June is strawberry month here. If ‘for ever’ means all year round, Bryher’s strawberry fields are NOT for ever and in a couple of weeks my nostrils will no longer be filled with strawberry-scented aromas. But seasons are good, they make life interesting, give us something to salivate for. Just as it was asparagus’ turn before the strawberries, when the strawberries are over, courgettes and tomatoes will be the next seasonal treat. As Graham puts it,”If you have Christmas every day, it wouldn’t be special. The strawberry season is special because you look forward to it.” I don’t want sprayed strawberries that taste of cardboard in the winter. I’m happy to wait for a proper June one – and come to Bryher to find it!

Hillside Farm, Bryher hillsidefarmbryher.co.uk

Isles of Scilly Tourist Information visitislesofscilly.com

Plot to plate eating on the Isles of ScillyJanuary 7, 2019

One of the many lovely things about eating out in the Isles of Scilly is that while you do so you can usually see the place where your meal was born. Food generally travels yards not miles. So bag a seat at Juliet’s on St Mary’s (pictured above) and you gaze over the bay in which the crustaceans for  its crab sandwiches were caught, and below, the century-old greenhouses where Juliet’s family cultivates tomatoes that taste like your grandad’s used to taste (and if you’re lucky, you’ll grab a stonking sunset too).  Boat it to Tresco to eat in its New Inn or Flying Boat, and you’ll be offered a Beef and Stilton pie or sirloin steak using beef from the island’s herds of Devon Red and Limousine cows which you’ll have passed. On Scilly you won’t find Michelin stars (although there are plenty of the other kind in its pristine skies) or celebrity chefs. But you will find food that’s as fresh and local as anywhere in the British Isles. Time your visit to coincide with Scilly’s annual Taste of Scilly Festival throughout September.

I recently ate my way round the Isles while researching a food feature for their annual guide (read the 2019 one here). Here are ten of the many places I can recommend (with pictures taken by me):

Juliet’s Garden Restaurant, St Mary’s

This old-time favourite, owned and run by Juliet May, may have been going for nearly 40 years but hasn’t lost its touch. One of the best things about it (apart from the crab sandwiches and tomatoes) is that it’s a fifteen minute walk from Hugh Town, so you’re suitably hungry when you get there. The views are as delicious as the food, and almost as good inside the glass-fronted restaurant as outside on the terrace.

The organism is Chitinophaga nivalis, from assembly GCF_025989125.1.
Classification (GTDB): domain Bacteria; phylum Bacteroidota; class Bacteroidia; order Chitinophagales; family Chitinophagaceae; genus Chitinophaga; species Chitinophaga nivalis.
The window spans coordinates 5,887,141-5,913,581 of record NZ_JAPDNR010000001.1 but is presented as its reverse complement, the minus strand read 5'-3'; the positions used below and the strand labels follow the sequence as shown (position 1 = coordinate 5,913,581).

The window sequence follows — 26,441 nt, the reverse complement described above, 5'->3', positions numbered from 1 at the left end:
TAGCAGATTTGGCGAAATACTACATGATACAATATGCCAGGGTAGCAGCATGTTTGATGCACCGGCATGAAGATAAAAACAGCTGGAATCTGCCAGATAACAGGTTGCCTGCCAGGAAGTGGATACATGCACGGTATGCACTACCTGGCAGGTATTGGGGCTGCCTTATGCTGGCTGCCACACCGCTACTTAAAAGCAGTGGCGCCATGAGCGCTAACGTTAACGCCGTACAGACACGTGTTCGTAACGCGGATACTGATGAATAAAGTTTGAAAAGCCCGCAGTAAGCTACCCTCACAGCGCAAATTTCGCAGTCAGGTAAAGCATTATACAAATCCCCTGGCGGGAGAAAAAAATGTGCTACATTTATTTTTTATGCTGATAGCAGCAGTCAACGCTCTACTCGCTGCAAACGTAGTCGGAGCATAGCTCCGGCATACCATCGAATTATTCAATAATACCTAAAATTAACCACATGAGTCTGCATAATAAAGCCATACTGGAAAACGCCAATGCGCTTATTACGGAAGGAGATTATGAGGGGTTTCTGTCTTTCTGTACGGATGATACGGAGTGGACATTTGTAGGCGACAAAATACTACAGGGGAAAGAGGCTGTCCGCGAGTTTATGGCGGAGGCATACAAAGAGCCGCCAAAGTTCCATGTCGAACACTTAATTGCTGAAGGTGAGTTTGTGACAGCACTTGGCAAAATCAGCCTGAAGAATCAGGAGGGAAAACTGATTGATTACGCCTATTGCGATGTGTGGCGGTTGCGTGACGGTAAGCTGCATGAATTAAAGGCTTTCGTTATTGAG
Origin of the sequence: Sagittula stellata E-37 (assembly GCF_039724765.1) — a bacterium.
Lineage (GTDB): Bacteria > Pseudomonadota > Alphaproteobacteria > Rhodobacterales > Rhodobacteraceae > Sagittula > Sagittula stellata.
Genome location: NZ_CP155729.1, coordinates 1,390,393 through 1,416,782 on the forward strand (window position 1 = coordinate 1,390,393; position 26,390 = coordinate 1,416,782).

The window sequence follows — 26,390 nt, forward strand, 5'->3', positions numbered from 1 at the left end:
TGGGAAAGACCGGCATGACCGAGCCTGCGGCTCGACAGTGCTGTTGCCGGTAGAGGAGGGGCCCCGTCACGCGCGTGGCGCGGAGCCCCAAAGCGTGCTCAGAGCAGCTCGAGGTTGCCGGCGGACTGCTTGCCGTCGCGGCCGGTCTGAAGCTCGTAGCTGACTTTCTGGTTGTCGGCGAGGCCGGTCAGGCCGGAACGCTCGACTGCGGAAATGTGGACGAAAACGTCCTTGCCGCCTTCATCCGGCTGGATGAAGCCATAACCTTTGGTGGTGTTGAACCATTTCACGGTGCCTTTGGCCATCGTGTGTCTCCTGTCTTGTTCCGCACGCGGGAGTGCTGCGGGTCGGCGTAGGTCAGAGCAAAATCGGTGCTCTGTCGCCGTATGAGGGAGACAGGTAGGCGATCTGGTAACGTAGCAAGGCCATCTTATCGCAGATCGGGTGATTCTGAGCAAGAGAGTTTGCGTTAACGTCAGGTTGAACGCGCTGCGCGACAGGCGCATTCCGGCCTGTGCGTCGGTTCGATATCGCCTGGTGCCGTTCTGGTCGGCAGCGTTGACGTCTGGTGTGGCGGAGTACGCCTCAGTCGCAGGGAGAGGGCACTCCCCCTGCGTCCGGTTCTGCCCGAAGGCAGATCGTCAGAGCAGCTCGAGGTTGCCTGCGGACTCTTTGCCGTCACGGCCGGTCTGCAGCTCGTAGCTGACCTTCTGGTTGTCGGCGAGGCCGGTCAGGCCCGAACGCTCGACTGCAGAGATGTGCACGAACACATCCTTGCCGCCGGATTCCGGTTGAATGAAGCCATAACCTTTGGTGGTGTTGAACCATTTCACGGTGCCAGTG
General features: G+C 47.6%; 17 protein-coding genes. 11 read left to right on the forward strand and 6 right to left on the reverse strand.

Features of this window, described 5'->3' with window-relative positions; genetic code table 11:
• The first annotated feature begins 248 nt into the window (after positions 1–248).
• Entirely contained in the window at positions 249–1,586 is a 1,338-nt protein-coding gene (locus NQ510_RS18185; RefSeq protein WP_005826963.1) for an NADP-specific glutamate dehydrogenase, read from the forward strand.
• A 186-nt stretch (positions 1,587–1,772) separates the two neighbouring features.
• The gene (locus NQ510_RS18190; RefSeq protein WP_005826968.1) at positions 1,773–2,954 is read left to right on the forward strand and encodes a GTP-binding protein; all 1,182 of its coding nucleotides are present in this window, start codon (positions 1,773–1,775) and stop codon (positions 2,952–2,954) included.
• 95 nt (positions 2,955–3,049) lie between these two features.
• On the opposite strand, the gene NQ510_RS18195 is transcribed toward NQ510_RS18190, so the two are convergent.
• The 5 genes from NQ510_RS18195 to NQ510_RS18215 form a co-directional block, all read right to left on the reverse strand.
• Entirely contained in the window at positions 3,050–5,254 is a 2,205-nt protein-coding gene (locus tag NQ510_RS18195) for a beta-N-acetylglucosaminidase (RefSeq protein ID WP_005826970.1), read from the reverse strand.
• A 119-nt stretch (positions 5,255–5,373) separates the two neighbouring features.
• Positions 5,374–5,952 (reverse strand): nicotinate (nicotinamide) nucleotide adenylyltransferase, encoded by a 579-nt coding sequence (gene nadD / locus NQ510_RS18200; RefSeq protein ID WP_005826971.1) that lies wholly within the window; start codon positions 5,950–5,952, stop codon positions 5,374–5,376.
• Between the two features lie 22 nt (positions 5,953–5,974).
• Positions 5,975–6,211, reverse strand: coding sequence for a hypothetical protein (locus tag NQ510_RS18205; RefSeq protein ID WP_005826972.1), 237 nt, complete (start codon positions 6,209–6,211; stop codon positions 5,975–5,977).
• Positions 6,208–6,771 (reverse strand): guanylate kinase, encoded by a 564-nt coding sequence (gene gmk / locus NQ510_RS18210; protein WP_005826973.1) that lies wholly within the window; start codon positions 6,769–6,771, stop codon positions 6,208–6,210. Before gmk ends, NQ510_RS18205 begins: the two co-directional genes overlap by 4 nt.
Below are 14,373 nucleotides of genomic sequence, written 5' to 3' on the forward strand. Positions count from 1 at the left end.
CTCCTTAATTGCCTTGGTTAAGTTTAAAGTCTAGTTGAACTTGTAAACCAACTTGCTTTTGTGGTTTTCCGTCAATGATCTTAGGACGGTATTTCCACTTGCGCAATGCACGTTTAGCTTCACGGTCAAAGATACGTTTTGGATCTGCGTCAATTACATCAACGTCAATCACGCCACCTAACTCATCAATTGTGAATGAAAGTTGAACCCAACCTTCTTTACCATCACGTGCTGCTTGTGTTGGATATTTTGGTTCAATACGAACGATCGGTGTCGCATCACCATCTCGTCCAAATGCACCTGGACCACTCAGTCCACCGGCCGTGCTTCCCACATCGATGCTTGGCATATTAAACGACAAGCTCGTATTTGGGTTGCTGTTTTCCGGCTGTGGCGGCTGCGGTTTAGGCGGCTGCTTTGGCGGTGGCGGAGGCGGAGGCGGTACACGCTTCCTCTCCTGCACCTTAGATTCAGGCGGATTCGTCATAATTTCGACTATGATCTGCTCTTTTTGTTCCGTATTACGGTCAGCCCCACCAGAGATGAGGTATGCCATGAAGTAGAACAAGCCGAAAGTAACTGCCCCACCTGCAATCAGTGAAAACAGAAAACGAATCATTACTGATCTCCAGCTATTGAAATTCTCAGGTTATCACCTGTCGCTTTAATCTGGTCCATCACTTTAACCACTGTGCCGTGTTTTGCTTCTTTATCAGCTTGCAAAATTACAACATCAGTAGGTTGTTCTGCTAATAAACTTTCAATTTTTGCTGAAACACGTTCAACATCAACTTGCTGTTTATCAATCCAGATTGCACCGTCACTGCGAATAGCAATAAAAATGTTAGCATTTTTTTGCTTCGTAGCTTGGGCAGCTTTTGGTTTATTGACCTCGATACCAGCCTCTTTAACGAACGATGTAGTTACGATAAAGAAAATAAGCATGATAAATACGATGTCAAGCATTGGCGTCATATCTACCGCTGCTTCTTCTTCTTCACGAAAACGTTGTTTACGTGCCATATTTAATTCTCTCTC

John Dory on a pea risotto at Juliet’s, St Mary’s

 

On the Quay, St Mary’s

As its name suggests, this industrial-chic hangout is right on the quay where Scilly’s inter-island launches depart from, and its balcony is a prime spot from which to view its famous May bank holiday gig races. We loved its contemporary vibe, original pine floors and art-daubed timber walls. Much of the spacious interior is created from reclaimed materials, including scrubbed wooden tables made from scaffolding planks and poles and a well-stocked bar formed from the steps to Porthcressa beach! Sensibly-priced food hovers between casual and fine dining, so there’s something to please everyone. We loved the grilled mackerel fillets with salsify, baby fennel, parmentier potatoes and celeriac puree.

 

Strudel in Town, St Mary’s

This tiny cafe (attached to a hairdressers) on the main drag of Hugh Town is the second of two strudel cafes owned and run by German-born Sabine Schauldolph. Grab the table in the window to see the goings-on on Town Beach, and choose from a range of Bavarian goodies; the must-eat, of course, is Sabine’s apfelstrudel, made daily from locally grown apples and served with generous lashings of clotted cream.

Apple strudel at Strudel in Town

 

The Spirit Restaurant, St Mary’s Hall Hotel, St Mary’s

Sustainability and provenance are the catchwords at this gastronomic boutique hotel, in the centre of Hugh Town. So the hotel will even be able to tell you the name of the Scillonian boat that caught the crab accompanying your linguine for starter! Meat all comes from the owner’s Gloucestershire farm which slow-rears rare-breed cows, pigs and sheep.

 

The Beach, Hugh Town, St Mary’s